DOWNTOWN — A man charged with attempted murder for allegedly pushing someone onto CTA Blue Line tracks is allowed to use the CTA while he's free on bail.
Charged with attempted first-degree murder is Chad Estep, 34, a data analyst who earned a Ph.D. in neuroscience from Northwestern University earlier this year, according to court testimony. He had no criminal history in Chicago before being arrested Monday night at his Wicker Park home.
Several people, including the victim, identified Estep as the attacker, prosecutors said. And phone records place Estep's cellphone at the same Loop subway station as the victim at the time of the attack, prosecutors said.
Estep was ordered held on $200,000 bail during a brief bond hearing Tuesday at the Leighton Criminal Courthouse, 2650 S. California Ave. His wife bailed him out Tuesday night with a check for $20,000.
There are currently no restrictions that keep Estep from using the CTA while he's out on bail.
"The CTA in some instances can seek to suspend transit privileges for individuals convicted of crimes on CTA, per our Code of Conduct, via a court order," a CTA spokeswoman told DNAinfo. "CTA has sought a court’s permission to do so on some occasions, such as when a suspect is convicted of assaulting a CTA employee. It is difficult to enforce, but we make every attempt to ensure the safety of our passengers and employees."
In this case, however, the transit authority didn't seek to ban Estep from riding buses or trains.
"The suspect has not been convicted of a crime, and we don’t seek bans for people who haven’t been convicted of crimes," the spokeswoman said. "If this individual were to be convicted, we would seek court permission to suspend his transit privileges."
Estep's attorney declined to comment Thursday.
According to Assistant State's Attorney Erin Antonietti, the victim — identified in court records as 46-year-old Ben Benedict — was heading home from a Cubs game Aug. 1 when he entered the Washington Blue Line station at 19 N. Dearborn St.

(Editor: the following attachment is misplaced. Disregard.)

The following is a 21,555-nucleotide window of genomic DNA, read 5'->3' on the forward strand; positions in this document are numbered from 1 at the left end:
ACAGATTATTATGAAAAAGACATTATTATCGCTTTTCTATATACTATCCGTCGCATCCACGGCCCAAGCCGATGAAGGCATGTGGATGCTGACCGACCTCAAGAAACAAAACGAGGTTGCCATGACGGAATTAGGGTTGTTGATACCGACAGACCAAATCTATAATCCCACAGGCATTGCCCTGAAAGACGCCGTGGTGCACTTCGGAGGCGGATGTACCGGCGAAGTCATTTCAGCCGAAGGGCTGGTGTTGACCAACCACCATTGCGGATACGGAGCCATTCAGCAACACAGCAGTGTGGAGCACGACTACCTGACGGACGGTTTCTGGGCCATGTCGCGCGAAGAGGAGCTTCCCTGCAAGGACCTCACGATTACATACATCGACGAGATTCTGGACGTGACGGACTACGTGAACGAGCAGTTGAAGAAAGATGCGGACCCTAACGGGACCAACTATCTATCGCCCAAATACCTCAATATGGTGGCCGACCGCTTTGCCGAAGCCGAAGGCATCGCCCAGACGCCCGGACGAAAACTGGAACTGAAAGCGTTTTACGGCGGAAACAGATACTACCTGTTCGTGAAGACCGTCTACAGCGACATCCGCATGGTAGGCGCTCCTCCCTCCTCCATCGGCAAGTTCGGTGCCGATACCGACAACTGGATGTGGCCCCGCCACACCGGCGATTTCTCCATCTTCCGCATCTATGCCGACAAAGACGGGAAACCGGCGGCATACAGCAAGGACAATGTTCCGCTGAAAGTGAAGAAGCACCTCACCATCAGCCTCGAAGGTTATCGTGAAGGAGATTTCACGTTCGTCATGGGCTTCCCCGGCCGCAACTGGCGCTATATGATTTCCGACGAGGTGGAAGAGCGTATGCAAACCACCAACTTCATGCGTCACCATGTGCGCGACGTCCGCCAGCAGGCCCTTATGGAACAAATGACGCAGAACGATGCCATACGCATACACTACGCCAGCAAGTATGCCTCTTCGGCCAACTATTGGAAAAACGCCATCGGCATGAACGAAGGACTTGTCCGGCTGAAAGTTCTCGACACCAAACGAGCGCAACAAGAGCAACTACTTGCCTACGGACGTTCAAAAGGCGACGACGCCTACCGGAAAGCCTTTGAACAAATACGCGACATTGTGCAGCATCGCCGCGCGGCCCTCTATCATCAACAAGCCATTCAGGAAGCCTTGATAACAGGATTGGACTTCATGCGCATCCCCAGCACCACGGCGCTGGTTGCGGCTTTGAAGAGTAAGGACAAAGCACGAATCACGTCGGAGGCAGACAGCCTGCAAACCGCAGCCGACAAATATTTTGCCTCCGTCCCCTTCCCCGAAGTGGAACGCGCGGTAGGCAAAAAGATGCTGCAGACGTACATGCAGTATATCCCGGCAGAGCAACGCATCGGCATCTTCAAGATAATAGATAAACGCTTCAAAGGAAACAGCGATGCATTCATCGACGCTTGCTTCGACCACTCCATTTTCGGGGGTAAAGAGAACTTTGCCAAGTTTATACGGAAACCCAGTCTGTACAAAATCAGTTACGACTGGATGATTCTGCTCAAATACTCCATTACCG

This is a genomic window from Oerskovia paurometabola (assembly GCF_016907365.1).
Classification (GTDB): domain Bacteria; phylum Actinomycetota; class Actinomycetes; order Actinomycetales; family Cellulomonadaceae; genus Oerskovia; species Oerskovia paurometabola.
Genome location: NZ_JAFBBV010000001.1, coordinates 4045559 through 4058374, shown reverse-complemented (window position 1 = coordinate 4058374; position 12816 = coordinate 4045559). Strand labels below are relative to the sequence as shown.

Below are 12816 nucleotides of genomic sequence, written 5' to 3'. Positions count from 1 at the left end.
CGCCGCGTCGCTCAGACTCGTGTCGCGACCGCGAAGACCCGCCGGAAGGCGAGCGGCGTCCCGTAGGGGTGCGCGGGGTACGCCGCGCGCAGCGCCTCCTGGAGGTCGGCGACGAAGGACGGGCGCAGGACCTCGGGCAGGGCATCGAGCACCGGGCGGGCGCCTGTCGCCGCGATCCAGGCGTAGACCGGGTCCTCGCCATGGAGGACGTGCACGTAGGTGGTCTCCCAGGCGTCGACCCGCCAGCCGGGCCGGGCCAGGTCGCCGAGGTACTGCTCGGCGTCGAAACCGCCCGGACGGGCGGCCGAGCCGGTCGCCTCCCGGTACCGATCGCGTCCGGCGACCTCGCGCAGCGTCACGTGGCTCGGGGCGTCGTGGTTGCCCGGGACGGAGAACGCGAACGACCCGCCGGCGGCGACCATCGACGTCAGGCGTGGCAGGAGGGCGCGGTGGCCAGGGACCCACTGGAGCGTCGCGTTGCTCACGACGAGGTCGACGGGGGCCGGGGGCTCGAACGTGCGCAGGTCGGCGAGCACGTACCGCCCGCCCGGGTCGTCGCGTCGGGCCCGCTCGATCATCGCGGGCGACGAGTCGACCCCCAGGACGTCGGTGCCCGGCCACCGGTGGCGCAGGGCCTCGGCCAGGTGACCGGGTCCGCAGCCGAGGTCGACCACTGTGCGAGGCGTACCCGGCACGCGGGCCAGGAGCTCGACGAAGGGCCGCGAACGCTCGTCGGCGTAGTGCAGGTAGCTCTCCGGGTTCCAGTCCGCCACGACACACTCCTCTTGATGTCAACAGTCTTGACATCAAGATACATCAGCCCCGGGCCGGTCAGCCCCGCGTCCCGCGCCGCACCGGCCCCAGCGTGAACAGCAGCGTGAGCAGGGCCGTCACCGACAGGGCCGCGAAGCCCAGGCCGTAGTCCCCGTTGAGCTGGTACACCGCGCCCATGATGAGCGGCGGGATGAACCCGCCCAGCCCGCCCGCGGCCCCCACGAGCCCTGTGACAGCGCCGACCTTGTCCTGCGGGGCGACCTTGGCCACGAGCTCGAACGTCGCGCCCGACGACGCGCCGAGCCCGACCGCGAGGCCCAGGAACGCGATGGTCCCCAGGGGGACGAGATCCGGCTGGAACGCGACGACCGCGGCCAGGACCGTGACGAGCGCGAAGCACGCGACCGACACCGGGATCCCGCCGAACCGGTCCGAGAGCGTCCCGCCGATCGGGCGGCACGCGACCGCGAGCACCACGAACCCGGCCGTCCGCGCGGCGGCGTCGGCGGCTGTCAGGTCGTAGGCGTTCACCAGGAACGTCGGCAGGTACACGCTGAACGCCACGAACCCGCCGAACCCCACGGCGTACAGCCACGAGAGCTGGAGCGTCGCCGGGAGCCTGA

Benedict had not been drinking, prosecutors said, but Estep appeared intoxicated when he hopped a turnstile at the station and briefly waited for a train.
The men had never met before that evening, authorities said, and did not speak before the attack.
According to Antonietti, Estep fielded a phone call and then used both hands to shove Benedict from behind onto the tracks.
Benedict, who sprained his wrist in the surprise fall, nearly hit the third rail, prosecutors said. When he tried to get up, Estep wouldn't help the man and even tried to block other people from lifting Benedict off the tracks, according to authorities.
A train arrived shortly after Benedict was able to get off the tracks.
Benedict told the Tribune he screamed for help and that his attacker looked "like a lion looking at his prey."
"The offender then menaced the victim and would not allow him to climb back onto the platform until bystanders intervened and assisted the victim," the Chicago Police Department said in a statement.
Someone who knows Estep recognized him after a video of the incident was released, according to police spokesman Anthony Guglielmi. Estep was brought in for a lineup and later identified by Benedict.
According to Estep's LinkedIn page, he works as a senior data analyst at health care company Procured Health. The company declined to comment.
Estep, who earned his Ph.D. in March and recently went into the private sector, was married about a year ago. His LinkedIn profile's bio reads: "Ex patch-clamp electrophysiologist with a deep love for neurotoxins and ion channels. Leaving academia is tough, but it's the correct decision and I'm doing it. Next step: data analytics outside the ivory tower."
Estep's defense attorney, Vadim Glozman, said in court Tuesday he has "serious doubts" about the validity of Estep's identification by witnesses.
“I’ve seen the stills from the video, and they’re not very clear," the defense attorney told Cook County Judge Michael Clancy. “There’s no video of this happening, judge. ... We have a 34-year-old young professional who’s just starting off his career. ... He has absolutely no criminal history. ... There’s absolutely nothing to suggest any violent behavior in his past or in his future.”
After court Tuesday, Glozman told reporters Estep "lives with his wife quietly, and he's a productive member of society."
He also said he expects Estep to be exonerated.
“Quite honestly," Glozman said, "it’s a shame that Mr. Estep has to go through all this. The allegations put forth by the state are extremely serious. And as far as I can see, there’s very minimal evidence against Mr. Estep. We’re going to do our own further, thorough investigation. At the end of that, I expect Mr. Estep to be exonerated.”